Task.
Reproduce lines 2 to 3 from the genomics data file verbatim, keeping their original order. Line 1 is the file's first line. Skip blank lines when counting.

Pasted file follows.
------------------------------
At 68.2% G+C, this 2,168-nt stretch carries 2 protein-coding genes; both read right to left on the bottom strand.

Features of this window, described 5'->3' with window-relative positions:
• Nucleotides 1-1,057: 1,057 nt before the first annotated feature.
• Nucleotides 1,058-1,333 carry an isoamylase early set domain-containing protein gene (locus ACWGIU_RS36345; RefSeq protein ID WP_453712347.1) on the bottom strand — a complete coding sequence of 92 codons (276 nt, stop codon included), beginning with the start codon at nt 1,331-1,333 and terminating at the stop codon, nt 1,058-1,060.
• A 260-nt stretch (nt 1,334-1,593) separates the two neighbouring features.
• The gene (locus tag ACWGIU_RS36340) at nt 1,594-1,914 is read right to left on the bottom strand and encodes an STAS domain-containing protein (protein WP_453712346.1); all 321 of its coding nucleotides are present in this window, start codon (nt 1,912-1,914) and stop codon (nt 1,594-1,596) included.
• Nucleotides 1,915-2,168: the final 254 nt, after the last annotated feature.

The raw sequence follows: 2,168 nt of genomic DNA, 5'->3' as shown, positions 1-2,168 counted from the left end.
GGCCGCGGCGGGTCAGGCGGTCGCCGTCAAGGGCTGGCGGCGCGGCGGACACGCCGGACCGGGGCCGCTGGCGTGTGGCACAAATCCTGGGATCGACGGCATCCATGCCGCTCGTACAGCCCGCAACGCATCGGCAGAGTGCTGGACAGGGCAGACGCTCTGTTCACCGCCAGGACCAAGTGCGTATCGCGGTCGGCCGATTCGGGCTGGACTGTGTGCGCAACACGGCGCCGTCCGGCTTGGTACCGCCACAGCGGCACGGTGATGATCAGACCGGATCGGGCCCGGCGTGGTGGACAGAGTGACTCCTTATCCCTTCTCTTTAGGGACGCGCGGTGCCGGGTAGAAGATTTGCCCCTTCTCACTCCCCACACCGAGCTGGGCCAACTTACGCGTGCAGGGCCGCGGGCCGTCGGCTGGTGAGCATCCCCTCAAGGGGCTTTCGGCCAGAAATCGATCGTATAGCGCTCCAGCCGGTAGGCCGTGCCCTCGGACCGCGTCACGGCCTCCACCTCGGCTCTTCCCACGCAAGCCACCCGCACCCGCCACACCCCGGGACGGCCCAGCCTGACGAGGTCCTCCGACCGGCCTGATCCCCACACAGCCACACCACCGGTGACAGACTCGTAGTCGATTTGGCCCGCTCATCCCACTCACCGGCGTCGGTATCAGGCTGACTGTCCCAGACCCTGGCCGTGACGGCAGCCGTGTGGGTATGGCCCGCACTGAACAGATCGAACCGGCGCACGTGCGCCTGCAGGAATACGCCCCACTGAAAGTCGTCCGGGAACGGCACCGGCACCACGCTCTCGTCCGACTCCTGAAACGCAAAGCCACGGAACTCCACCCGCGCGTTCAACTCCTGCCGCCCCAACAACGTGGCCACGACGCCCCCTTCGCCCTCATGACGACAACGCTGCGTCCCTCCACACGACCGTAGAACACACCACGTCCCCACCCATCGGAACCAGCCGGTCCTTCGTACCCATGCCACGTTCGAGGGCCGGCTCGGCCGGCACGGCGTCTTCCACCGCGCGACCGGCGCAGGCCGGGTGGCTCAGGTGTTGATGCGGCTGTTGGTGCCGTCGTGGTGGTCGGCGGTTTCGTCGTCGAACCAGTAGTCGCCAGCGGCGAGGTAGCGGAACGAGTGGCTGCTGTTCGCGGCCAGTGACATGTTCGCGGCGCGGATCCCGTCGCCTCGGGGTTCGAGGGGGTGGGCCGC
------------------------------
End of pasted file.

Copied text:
Features of this window, described 5'->3' with window-relative positions:
• Nucleotides 1-1,057: 1,057 nt before the first annotated feature.